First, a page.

Thursday, October 22, 2009

Doggie Breath = Infected Gums

When she came to pick up her order, a Kona Raw co-op member told me she was surprised at what the raw-meaty-bones diet did for her dog. She was amazed that he no longer has "doggie" breath. She said she was used to adult dogs having that familiar, unpleasant breath odor and was amazed he no longer had it.

Like most people, she fed her dog kibble for his whole lifetime, until she discovered the health benefits of RMB. Gnawing on meaty bones had cleaned his teeth, allowed his gums to become healthy, so his breath now had a sweet, healthy smell.

An amazing story comes from a police officer with a drug-sniffing dog. The local police department uses Labrador retrievers to sniff for illegal drugs at the airport, in shipping facilities, and in suspected drug-dealers' residences. Research shows that dental plaque and gum disease reduce dogs' ability to smell. When I showed the officer a research study, she immediately started her dog on an RMB diet. Within two weeks, his breath smelled better, and his gums were less inflamed. Within a month, the dog's mouth was repaired, and his scenting ability was back to normal.

Trained police dogs are expensive investments (cost = $8,000 to $15,000). They receive excellent veterinary care, except vets don't know what to do about foul mouths, because all their kibble-fed patients have it. Annual cleanings under anesthesia do not prevent foul mouths.

The fact that pet owners recognize that foul smell as familiar "doggie" breath says we accept the inevitablity of dogs' developing diseased mouths. Diseased mouths are inevitable for pets fed kibble and canned mush. Even if owners get their pets teeth cleaned annually by a veterinarian (at about $250 to $300 per cleaning), the infection process begins again with the next junk pet food meal.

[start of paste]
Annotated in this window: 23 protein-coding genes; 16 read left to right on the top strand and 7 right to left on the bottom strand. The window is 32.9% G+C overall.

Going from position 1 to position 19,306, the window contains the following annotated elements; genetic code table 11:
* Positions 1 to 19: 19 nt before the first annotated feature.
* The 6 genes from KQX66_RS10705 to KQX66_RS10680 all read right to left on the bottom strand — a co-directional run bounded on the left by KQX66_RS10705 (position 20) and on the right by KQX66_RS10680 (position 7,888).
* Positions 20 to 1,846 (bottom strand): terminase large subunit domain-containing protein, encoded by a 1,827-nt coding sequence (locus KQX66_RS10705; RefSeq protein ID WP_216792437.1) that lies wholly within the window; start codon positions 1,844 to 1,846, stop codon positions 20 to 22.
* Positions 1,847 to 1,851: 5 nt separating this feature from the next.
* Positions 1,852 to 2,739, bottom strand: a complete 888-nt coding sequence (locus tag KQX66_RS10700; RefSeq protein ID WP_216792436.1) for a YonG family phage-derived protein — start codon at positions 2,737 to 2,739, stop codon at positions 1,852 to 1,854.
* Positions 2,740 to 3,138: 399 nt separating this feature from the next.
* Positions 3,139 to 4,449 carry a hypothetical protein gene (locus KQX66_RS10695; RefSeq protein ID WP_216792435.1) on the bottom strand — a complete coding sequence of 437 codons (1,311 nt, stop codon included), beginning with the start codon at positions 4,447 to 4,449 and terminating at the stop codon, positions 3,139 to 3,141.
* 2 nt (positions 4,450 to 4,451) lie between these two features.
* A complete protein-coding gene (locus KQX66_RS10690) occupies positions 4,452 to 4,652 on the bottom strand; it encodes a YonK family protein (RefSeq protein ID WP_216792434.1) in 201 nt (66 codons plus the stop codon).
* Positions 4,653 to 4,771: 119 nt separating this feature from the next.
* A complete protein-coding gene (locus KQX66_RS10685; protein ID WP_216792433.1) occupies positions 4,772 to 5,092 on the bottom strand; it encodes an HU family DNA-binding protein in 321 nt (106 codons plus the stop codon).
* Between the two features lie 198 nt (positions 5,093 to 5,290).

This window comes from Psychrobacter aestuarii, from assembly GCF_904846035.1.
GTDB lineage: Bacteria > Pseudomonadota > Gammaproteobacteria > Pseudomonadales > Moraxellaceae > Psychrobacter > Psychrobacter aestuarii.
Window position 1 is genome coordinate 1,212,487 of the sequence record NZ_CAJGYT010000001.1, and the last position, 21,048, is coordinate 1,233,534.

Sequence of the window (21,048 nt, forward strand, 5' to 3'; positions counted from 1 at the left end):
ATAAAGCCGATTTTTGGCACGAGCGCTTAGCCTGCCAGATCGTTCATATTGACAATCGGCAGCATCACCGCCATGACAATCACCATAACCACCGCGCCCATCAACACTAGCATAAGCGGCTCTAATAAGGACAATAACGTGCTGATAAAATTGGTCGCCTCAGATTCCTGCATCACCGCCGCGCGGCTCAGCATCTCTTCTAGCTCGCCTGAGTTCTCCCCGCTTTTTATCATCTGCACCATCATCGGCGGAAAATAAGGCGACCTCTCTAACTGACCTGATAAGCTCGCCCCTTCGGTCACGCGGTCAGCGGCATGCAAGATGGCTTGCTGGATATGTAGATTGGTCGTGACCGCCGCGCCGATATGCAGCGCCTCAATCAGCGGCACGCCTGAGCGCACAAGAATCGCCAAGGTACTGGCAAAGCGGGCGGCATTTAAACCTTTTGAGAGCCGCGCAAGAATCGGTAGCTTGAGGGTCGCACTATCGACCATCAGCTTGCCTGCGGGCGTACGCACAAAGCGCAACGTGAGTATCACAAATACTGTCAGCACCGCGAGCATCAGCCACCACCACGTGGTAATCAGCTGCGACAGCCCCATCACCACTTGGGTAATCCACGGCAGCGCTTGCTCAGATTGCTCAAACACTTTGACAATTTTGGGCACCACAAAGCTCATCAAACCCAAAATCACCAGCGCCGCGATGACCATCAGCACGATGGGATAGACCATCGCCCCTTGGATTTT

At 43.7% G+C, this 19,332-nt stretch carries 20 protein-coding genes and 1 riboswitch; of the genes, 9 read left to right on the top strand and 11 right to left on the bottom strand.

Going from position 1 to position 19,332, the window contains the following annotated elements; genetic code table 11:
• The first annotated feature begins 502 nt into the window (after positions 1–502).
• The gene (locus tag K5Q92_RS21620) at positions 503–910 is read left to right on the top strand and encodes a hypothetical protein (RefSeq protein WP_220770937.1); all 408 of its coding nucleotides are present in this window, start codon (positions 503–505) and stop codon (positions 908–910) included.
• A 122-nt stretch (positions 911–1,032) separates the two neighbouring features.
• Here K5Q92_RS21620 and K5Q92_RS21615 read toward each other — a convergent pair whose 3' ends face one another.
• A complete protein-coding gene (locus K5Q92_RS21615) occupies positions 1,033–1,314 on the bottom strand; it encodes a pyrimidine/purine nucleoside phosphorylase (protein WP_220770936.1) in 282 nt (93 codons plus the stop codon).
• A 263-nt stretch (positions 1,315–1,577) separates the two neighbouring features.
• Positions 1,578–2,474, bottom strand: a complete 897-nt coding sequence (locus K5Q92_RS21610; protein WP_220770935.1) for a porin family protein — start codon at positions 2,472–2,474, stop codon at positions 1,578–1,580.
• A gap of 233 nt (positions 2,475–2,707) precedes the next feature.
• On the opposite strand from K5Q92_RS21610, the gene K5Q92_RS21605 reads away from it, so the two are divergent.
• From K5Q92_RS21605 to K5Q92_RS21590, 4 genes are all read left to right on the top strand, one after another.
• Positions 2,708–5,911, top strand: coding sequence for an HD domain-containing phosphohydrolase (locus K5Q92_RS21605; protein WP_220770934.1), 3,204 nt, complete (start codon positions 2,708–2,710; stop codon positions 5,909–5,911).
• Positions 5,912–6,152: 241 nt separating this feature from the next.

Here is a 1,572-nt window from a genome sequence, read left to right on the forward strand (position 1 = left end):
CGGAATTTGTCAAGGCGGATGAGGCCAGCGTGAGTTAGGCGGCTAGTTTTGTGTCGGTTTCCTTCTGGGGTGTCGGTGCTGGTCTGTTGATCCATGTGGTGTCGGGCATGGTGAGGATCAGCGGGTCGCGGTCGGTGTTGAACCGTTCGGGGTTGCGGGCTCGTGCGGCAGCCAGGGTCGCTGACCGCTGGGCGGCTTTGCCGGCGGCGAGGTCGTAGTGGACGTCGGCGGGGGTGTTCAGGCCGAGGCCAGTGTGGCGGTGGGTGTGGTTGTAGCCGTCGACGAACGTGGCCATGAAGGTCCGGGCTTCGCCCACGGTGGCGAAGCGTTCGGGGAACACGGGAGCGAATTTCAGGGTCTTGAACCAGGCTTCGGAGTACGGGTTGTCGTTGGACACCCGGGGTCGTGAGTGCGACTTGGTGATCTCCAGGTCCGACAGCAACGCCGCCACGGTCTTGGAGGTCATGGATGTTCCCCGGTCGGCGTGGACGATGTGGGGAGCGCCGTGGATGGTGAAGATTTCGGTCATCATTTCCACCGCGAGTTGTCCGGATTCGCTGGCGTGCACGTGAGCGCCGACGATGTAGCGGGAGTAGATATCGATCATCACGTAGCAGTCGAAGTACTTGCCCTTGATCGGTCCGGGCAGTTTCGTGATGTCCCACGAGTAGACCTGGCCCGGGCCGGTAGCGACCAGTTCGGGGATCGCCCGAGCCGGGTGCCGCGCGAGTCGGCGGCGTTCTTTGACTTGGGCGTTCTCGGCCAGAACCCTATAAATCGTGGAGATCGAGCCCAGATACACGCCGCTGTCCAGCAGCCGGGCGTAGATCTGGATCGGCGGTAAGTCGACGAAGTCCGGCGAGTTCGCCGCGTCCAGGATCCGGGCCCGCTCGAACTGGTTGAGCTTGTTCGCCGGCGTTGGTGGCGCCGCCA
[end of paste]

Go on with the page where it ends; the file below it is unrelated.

Accepting "doggie" breath as normal in adult dogs is like accepting rotting teeth and infected gums in ourselves. No, you say, of course, we don't accept bad breath, rotting teeth, and infected gums in ourselves! We clean our teeth daily or more often by brushing and flossing. Exactly, and your dog cannot brush or floss his teeth unless you give him Nature's tooth brush -- raw-meaty-bones.

Veterinarians pass responsibility for pets' foul mouths to owners, by mandating daily brushing of pets' teeth and by approving, and selling, manufactured dental products. The American Veterinary Dental Association has a panel of experts that review and approve various kibbles, treats, and chews that allegedly retard the development of periodontal disease. Greenies, rawhide chews, and kibble formulae with grittier textures are supposed to help, but they are inadequate solutions to the massive problem of poor pet dental health.

Veterinary dental experts know that raw-meaty-bones clean wild canids' and felines' teeth. Wolves and wild cats do not suffer from foul mouths until they are very old, very ill, and ready to die. Dogs and cats suffer from periodontal disease from puppyhood, because they do not have raw-meaty-bones to clean their teeth, as Nature intended.

Foul mouth "doggie" breath is no more normal for pets than it would be for you. "Doggie" breath is the sign of a diseased mouth.

No comments:

Post a Comment